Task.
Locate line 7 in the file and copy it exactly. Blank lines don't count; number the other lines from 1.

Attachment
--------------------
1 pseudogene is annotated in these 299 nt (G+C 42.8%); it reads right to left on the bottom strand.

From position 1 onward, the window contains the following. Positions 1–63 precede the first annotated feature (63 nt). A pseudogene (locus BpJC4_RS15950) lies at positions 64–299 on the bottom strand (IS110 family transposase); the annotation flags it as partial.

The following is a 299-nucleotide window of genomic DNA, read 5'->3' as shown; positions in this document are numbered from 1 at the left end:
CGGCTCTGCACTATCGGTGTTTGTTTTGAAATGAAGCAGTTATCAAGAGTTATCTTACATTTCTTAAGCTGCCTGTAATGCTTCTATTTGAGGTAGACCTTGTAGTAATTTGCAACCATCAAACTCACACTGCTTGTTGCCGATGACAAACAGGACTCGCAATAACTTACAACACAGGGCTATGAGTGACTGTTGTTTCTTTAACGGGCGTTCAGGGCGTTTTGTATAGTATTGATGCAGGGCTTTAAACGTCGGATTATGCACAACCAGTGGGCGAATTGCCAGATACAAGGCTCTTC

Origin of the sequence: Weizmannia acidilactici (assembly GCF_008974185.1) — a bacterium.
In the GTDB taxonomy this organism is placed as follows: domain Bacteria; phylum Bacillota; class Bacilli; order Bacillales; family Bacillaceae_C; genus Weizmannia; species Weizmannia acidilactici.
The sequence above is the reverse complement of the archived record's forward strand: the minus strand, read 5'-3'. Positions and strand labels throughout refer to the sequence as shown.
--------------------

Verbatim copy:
The sequence above is the reverse complement of the archived record's forward strand: the minus strand, read 5'-3'. Positions and strand labels throughout refer to the sequence as shown.